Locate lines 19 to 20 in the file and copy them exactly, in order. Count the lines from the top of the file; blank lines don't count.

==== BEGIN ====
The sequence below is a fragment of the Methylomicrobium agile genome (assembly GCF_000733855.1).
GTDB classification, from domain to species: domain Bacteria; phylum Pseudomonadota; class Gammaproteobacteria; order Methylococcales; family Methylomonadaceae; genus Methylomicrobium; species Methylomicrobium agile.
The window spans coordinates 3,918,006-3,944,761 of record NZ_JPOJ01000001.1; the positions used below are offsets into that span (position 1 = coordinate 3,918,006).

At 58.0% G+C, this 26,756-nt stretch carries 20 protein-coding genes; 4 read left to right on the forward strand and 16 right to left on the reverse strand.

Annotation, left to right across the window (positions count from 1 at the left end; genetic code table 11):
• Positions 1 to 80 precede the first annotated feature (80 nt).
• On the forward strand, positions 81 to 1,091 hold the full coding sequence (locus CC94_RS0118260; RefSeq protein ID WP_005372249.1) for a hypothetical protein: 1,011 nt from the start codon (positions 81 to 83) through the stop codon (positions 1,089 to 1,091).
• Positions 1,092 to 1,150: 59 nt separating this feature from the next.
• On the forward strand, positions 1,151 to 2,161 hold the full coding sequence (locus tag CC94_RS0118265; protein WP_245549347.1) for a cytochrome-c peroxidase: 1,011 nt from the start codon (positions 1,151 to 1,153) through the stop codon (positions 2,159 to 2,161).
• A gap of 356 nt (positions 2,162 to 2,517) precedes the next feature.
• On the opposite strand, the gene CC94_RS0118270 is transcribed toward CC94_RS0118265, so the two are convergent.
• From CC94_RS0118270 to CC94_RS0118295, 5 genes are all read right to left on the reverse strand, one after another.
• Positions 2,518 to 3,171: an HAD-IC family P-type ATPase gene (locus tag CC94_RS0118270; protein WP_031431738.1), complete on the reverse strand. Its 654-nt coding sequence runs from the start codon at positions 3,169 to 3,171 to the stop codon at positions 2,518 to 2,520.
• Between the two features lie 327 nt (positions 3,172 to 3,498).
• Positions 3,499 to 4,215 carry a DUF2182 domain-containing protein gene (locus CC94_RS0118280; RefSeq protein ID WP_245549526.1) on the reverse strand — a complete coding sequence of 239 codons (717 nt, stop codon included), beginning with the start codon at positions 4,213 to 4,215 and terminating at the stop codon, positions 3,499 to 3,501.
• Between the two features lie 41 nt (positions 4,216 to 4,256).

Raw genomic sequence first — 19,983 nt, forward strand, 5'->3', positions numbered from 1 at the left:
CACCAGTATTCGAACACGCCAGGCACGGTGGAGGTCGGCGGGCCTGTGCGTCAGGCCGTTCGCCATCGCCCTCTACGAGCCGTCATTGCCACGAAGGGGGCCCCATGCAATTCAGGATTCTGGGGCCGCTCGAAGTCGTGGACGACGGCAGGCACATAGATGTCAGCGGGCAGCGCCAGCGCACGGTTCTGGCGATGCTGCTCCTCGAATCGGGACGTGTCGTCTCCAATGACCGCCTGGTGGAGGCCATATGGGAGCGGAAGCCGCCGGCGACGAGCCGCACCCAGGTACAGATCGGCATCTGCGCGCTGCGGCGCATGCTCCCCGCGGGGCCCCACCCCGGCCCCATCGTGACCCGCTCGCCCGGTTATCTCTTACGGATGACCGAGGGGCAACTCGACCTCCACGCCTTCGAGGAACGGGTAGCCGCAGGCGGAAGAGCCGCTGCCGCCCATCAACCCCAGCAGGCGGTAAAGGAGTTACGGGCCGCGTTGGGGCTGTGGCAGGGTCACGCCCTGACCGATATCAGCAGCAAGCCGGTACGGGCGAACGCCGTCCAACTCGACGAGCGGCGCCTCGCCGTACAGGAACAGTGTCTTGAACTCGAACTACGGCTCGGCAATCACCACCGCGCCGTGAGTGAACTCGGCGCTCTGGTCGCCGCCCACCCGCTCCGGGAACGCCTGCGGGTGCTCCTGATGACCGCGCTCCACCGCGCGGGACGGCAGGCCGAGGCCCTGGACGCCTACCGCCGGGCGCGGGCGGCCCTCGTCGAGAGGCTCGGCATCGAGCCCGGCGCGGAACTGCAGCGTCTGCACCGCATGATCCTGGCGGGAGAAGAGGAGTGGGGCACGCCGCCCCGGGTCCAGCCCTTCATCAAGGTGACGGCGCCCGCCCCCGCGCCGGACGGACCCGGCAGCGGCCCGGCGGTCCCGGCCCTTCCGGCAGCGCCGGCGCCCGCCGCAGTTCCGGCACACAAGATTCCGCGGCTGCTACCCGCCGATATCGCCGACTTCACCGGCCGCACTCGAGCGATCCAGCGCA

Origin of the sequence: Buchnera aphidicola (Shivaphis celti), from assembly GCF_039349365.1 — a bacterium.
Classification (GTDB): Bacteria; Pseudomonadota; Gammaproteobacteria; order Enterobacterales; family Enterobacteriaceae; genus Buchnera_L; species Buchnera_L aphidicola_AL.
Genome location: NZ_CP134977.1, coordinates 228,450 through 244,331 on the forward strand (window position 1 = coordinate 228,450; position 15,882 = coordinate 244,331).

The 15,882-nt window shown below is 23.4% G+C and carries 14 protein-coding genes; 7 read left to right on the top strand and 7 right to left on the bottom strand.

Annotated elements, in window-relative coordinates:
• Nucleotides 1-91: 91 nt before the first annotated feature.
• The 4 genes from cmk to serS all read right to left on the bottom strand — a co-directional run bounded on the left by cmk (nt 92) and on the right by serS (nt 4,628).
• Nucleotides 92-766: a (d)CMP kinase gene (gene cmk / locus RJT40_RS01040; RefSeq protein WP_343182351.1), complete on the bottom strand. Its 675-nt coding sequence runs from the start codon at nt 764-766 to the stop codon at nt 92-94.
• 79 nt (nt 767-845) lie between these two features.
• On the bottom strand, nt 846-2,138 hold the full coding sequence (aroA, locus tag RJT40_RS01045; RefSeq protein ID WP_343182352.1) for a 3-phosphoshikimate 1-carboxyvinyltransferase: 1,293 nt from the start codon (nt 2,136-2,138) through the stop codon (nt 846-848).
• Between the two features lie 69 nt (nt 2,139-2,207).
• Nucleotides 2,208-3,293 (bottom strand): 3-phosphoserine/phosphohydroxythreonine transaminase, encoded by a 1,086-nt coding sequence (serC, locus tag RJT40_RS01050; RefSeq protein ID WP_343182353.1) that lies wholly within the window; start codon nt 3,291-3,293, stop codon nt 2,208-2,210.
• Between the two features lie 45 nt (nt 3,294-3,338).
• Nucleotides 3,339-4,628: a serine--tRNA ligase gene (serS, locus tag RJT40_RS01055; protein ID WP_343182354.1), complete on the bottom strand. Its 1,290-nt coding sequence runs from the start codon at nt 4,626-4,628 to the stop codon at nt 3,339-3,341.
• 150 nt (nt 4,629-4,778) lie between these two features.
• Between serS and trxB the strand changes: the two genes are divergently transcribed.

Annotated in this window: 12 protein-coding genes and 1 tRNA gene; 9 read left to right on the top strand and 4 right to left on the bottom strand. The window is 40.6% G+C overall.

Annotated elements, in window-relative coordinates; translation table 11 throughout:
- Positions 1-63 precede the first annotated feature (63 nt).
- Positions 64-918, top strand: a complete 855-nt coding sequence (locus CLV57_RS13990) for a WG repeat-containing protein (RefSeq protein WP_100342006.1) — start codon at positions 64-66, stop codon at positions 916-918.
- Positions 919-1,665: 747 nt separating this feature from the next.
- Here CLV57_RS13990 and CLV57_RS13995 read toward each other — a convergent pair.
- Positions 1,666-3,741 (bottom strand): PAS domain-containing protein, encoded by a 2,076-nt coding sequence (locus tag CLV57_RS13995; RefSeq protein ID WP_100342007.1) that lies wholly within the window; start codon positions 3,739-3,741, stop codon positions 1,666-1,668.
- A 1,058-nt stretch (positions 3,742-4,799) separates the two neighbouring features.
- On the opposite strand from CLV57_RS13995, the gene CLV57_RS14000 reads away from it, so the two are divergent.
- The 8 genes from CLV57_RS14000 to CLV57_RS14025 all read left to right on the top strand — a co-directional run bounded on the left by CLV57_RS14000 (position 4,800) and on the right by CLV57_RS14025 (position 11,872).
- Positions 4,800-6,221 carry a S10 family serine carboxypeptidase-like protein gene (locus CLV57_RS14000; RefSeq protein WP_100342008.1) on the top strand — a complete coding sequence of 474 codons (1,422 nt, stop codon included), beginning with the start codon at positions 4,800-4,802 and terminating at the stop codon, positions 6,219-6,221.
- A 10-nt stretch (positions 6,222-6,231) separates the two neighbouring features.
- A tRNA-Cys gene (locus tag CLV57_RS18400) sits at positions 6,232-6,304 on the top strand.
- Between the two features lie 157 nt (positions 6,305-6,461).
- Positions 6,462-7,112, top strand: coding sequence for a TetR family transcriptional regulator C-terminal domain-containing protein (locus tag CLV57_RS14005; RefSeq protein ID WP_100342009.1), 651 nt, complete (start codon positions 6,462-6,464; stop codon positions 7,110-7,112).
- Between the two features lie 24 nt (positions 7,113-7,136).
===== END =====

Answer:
Origin of the sequence: Buchnera aphidicola (Shivaphis celti), from assembly GCF_039349365.1 — a bacterium.
Classification (GTDB): Bacteria; Pseudomonadota; Gammaproteobacteria; order Enterobacterales; family Enterobacteriaceae; genus Buchnera_L; species Buchnera_L aphidicola_AL.